I’m travelling around South West Wales with archaeologist Dewi Bowen who is researching his new book on Neolithic / Bronze Age monuments. His previous book on the stones of Ancient Siluria (South East Wales) can be found here. Accompanying us is film maker Melvyn Williams who is recording a documentary about our experiences. Some of Melvyn’s short films can be seen here. I’m currently working on a series of expressive drawings of ancestral sites and if you want to see some of my other artworks, please click here.

 

Prison Or Protection?

23 Apr

Carreg Coch

Across the field from the Clos Teg standing stone there’s another maenhir in the hedge, Y Garreg Goch – the Red Stone, a monument of red standstone. It’s trapped between two fences and until recently was overgrown with ivy. It looked to me like it was imprisoned, but archaeologist Dewi reasonably pointed out that being in a hedge, fenced in, might have saved it from being moved or destroyed and that hedges often offer shelter to stones.

I had already prepared some Fabriano paper with walnut ink and I selected a piece I thought fitted the scene and drew with conte crayon in sanguine and white, following the contours of this fine stone. I kept the drawing simple as I wanted to focus on the barbed wire fence.

I’m travelling around South West Wales with archaeologist Dewi Bowen who is researching his new book on Neolithic / Bronze Age monuments. His previous book on the stones of Ancient Siluria (South East Wales) can be found here. Accompanying us is film maker Melvyn Williams who is recording a documentary about our experiences. Some of Melvyn’s short films can be seen here. I’m currently working on a series of expressive drawings of ancestral sites and if you want to see some of my other artworks, please click here.

Ethereal, Insubstantial.

12 Apr
The third stone at Llechdwnni

The third stone at Llechdwnni

This is the latest of the series of drawings done en plein air out in the wilds of West Wales, the smallest of three fine stones on farmland near Llechdwnni Farm on the mountain between Ferryside and Pontyberem. I worked on top of some Fabriano Accademica paper that I had prepared with my own home-made walnut ink, diluted into several washes of different intensity. When I’m using prepared paper, I don’t decide which piece to use until I’m looking at what I’m going to draw, then I choose the one that I feel best suits the subject. The drawings are evolving, becoming more insubstantial, which seems odd given that they are massive stones, but their purpose and history are unknown and that, to me, is what makes them ethereal. I used carbon for the intense black, white conte crayon and three Daler Rowney artist pastels in a light blue and two shades of green.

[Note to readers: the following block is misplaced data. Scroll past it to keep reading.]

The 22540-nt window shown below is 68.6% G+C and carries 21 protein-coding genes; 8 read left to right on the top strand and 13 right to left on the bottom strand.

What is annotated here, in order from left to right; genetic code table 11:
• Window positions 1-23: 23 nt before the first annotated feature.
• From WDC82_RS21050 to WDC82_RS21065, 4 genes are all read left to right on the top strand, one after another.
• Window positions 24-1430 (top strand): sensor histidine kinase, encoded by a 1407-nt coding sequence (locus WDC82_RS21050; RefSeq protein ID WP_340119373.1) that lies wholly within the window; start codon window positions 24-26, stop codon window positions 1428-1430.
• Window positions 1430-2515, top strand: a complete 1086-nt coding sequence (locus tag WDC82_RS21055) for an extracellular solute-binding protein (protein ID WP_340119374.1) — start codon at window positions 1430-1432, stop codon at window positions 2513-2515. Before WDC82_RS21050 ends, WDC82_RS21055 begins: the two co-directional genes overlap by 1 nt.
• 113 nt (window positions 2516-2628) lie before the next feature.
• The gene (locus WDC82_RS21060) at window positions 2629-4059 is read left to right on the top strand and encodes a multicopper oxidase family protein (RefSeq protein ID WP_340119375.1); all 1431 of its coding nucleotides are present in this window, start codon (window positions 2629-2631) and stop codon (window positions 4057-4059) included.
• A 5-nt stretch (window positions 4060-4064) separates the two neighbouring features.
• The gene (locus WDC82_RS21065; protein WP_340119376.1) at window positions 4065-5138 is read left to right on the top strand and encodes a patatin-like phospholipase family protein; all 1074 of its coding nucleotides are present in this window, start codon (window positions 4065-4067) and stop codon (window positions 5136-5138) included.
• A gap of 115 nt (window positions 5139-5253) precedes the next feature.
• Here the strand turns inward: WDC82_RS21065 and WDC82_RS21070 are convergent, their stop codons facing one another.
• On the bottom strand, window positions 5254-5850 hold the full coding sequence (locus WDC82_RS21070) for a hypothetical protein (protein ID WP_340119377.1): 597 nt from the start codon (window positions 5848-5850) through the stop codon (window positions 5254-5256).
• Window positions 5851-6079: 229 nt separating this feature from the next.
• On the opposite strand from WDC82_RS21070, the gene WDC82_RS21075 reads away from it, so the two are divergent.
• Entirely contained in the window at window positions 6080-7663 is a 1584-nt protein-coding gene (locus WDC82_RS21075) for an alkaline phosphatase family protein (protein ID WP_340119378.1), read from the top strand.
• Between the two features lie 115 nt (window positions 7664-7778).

The Third Stone

11 Apr

Llechdwnni 2

This is the third standing stone in the Llechdwnni group. It is positioned opposite the pair I posted yesterday and the archaeologist I’m journeying with, Dewi Bowen, thinks that the three stones might have been planned as a circle originally and either were not completed or the rest have disappeared over the millennia.

Dewi Bowen's first book

Dewi Bowen’s first book

I’m travelling around South West Wales with archaeologist Dewi Bowen who is researching his new book on Neolithic / Bronze Age monuments. His previous book on the stones of Ancient Siluria (South East Wales) can be found here. Accompanying us is film maker Melvyn Williams who is recording a documentary about our experiences. Some of Melvyn’s short films can be seen here. I’m currently working on a series of expressive drawings of ancestral sites and if you want to see some of my other artworks, please click here.

 

Larks Hovered, Kites Circled, I Drew…

31 Mar

The Cairn 2

Out and about again today with archaeologist Dewi Bowen and film maker Melvyn Williams searching out ancient stone monuments. We had a tough walk up to a late Neolithic stone cairn on Mynydd Bach Trecastell not far from the little village of Trecastle in Powys. To be honest, the cairn wasn’t particularly interesting, I’ve seen better, but it’s site is truly spectacular. We walked about 2 miles to get there, mostly uphill and across, firstly, the Usk tributary Nant Tarw, up and over the mountain and secondly crossed the river Usk, relatively small as we were near its source.

Mynydd Du Fan Brycheinog

In the distance is The Black Mountain, Y Mynydd Du, huge and slab like and covered with snow which stratified into black and white stripes like a 1960s op art painting. This became the focus of my drawing as much as the stones on the small cairn. Fan Brycheiniog is the part facing me here. Despite the snow in the distance, we were pretty warm after our strenuous walk in the clear, bright Spring sunshine. Song larks hovered and sang all around us, groups of soldiers ran past us on manouvres (they looked terribly young) and red kites (barcud in Welsh) circled, eventually landing on the cairn after we left, to see if there were any pickings.

kite

I’m travelling around South West Wales with archaeologist Dewi Bowen who is researching his new book on Neolithic / Bronze Age monuments. His previous book on the standing stones of Ancient Siluria (South East Wales) can be found here. Accompanying us is film maker Melvyn Williams who is recording a documentary about our experiences. Some of Melvyn’s short films can be seen here. I’m working on a series of expressive drawings of ancestral sites and if you want to see some of my other artworks, please click here.